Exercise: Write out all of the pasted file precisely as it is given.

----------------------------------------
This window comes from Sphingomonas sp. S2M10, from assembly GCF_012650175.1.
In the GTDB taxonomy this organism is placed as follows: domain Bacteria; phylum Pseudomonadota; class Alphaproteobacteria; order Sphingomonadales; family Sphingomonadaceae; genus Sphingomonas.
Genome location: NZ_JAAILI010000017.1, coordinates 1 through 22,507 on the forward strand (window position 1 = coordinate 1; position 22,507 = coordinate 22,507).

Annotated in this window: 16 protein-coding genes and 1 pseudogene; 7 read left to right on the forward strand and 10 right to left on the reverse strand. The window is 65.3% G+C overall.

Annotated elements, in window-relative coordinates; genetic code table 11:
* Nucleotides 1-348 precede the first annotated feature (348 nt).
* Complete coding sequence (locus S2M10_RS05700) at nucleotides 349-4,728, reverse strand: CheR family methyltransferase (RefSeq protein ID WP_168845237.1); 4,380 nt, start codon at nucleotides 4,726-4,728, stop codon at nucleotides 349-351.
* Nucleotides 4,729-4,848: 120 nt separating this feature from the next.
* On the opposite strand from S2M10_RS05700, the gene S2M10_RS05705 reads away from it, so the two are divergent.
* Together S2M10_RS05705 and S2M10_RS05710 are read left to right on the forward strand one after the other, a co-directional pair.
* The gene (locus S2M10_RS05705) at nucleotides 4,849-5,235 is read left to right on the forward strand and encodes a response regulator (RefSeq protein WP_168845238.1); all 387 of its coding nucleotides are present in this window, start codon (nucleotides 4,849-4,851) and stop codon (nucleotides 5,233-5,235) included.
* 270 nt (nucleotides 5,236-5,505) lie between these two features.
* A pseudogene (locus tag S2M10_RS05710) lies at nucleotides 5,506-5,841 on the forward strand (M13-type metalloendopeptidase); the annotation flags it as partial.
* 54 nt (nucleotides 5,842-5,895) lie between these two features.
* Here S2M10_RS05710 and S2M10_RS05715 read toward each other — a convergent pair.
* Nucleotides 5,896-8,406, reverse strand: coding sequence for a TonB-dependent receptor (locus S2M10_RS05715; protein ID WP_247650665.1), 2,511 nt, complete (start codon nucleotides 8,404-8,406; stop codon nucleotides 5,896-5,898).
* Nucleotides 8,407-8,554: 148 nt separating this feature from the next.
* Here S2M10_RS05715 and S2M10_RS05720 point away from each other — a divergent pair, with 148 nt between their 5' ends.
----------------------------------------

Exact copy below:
This window comes from Sphingomonas sp. S2M10, from assembly GCF_012650175.1.
In the GTDB taxonomy this organism is placed as follows: domain Bacteria; phylum Pseudomonadota; class Alphaproteobacteria; order Sphingomonadales; family Sphingomonadaceae; genus Sphingomonas.
Genome location: NZ_JAAILI010000017.1, coordinates 1 through 22,507 on the forward strand (window position 1 = coordinate 1; position 22,507 = coordinate 22,507).

Annotated in this window: 16 protein-coding genes and 1 pseudogene; 7 read left to right on the forward strand and 10 right to left on the reverse strand. The window is 65.3% G+C overall.

Annotated elements, in window-relative coordinates; genetic code table 11:
* Nucleotides 1-348 precede the first annotated feature (348 nt).
* Complete coding sequence (locus S2M10_RS05700) at nucleotides 349-4,728, reverse strand: CheR family methyltransferase (RefSeq protein ID WP_168845237.1); 4,380 nt, start codon at nucleotides 4,726-4,728, stop codon at nucleotides 349-351.
* Nucleotides 4,729-4,848: 120 nt separating this feature from the next.
* On the opposite strand from S2M10_RS05700, the gene S2M10_RS05705 reads away from it, so the two are divergent.
* Together S2M10_RS05705 and S2M10_RS05710 are read left to right on the forward strand one after the other, a co-directional pair.
* The gene (locus S2M10_RS05705) at nucleotides 4,849-5,235 is read left to right on the forward strand and encodes a response regulator (RefSeq protein WP_168845238.1); all 387 of its coding nucleotides are present in this window, start codon (nucleotides 4,849-4,851) and stop codon (nucleotides 5,233-5,235) included.
* 270 nt (nucleotides 5,236-5,505) lie between these two features.
* A pseudogene (locus tag S2M10_RS05710) lies at nucleotides 5,506-5,841 on the forward strand (M13-type metalloendopeptidase); the annotation flags it as partial.
* 54 nt (nucleotides 5,842-5,895) lie between these two features.
* Here S2M10_RS05710 and S2M10_RS05715 read toward each other — a convergent pair.
* Nucleotides 5,896-8,406, reverse strand: coding sequence for a TonB-dependent receptor (locus S2M10_RS05715; protein ID WP_247650665.1), 2,511 nt, complete (start codon nucleotides 8,404-8,406; stop codon nucleotides 5,896-5,898).
* Nucleotides 8,407-8,554: 148 nt separating this feature from the next.
* Here S2M10_RS05715 and S2M10_RS05720 point away from each other — a divergent pair, with 148 nt between their 5' ends.